Please, blog, may I have some more?

I doubt there’s any good way to explore this, but this week I found myself wondering if this year’s rays prospect list might be the fastest top 10 in baseball history or at least in the last several years. Perhaps the turf-burning Cardinals and Royals of the 80’s could measure up in parts, but they wouldn’t have three 80 runners and a Wander, I think. 

Fantasy baseball players love the Tampa Bay Rays to some extent already, I think, but they should probably just lean in and pick up all the profit. Avisail Garcia was a great example of this last year. As were Emilio Pagan and Nick Anderson and Tyler Glasnow and Austin Meadows. And that’s all just last season. Oh, Brandon Lowe, too, though he was from within. 

This year it’s Brendan McKay and Yoshitomo Tsutsugo; Kevin Padlo and Joe Ryan; Josh Lowe, Colin Poche and Brent Honeywell Jr.

Also Hunter Renfroe.

Because crazier things have happened.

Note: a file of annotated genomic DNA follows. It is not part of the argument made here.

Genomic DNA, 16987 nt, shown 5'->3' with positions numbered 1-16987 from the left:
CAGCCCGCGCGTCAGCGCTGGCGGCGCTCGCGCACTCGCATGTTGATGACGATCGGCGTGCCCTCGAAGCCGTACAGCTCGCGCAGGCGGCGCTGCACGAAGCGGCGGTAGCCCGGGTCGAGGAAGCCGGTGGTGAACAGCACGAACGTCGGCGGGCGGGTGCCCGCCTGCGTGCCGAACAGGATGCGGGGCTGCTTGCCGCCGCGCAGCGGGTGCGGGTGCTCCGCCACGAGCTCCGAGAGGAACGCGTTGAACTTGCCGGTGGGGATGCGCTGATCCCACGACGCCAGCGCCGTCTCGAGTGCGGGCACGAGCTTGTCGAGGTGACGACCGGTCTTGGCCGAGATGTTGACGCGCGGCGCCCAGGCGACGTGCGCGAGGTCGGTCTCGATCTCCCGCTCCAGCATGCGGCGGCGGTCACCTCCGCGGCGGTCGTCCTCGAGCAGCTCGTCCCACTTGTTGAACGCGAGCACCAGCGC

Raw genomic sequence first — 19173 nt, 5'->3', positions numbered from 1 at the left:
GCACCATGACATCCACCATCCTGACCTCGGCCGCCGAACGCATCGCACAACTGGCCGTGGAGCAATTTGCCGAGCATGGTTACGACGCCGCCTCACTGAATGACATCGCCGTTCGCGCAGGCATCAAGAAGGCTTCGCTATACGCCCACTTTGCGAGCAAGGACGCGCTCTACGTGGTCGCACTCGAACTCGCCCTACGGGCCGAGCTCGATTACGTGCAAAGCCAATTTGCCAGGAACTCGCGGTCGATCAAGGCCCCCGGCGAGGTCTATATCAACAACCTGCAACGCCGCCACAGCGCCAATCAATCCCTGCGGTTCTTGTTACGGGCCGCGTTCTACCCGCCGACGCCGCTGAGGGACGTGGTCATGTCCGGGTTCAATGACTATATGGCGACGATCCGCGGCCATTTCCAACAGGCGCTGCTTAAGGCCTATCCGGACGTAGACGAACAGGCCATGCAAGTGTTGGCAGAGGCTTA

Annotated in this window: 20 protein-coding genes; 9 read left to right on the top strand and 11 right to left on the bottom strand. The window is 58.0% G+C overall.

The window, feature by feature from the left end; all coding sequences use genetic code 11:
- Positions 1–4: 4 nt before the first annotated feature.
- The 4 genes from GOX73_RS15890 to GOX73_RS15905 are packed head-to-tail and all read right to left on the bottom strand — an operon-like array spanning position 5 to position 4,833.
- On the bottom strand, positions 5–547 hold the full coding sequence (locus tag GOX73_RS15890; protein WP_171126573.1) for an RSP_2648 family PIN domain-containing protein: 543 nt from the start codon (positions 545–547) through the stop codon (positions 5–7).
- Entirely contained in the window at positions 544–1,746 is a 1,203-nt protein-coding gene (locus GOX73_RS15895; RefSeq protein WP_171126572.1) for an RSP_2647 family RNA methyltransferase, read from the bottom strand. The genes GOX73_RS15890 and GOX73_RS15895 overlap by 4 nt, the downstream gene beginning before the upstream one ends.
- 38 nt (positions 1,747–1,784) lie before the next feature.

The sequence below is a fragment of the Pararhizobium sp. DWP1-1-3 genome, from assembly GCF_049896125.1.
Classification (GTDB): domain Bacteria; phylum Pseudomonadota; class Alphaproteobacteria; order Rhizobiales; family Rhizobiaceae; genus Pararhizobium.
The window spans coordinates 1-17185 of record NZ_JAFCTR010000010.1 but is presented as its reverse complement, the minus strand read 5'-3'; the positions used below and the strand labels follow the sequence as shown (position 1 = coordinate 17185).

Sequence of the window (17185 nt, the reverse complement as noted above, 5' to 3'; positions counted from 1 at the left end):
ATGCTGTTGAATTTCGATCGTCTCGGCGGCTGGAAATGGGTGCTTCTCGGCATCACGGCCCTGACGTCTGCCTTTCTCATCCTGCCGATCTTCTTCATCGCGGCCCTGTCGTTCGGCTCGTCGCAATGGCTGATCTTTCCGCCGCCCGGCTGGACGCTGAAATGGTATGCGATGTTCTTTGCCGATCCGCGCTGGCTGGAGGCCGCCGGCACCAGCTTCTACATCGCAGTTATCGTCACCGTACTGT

Presumably.

Jesus Aguilar did not drink the lazarus water in 2019, so it’s not like Tampa Bay bats a thousand, but the Midas touch element here is real. Consider Nick Solak. Traded for Peter Fairbanks. When a prospect leaves Tampa, it’s because there’s no room at the inn, and they see an angle they want to play now. Our move is to realize their bar is incredibly high, so when they “sour” on a prospect enough to move him, it means a little less than it might in other smart organizations. Solak is still probably a value, depending on how you acquire him, and Fairbanks should be tracked in leagues where his profile (high K reliever) matters. 

I veered off the path there. Suffices to say you could do worse in dynasty leagues than focusing on the organizations that are best at this particular game of finding talented players and helping them maximize their abilities. Or even just using it as a tiebreak when looking at two players of similar appeal. Estanli Castillo and Alberto Figueroa won’t make many lists this off-season, but I will be checking in on throughout the season because they’re with Tampa. I will check their game logs every few weeks or so just in case Castillo begins a noisy home run binge or Figueroa starts swiping bases in bunches. I just don’t want to be late to a Tampa party because a Tampa party rarely stops.  

Please, blog, may I have some more?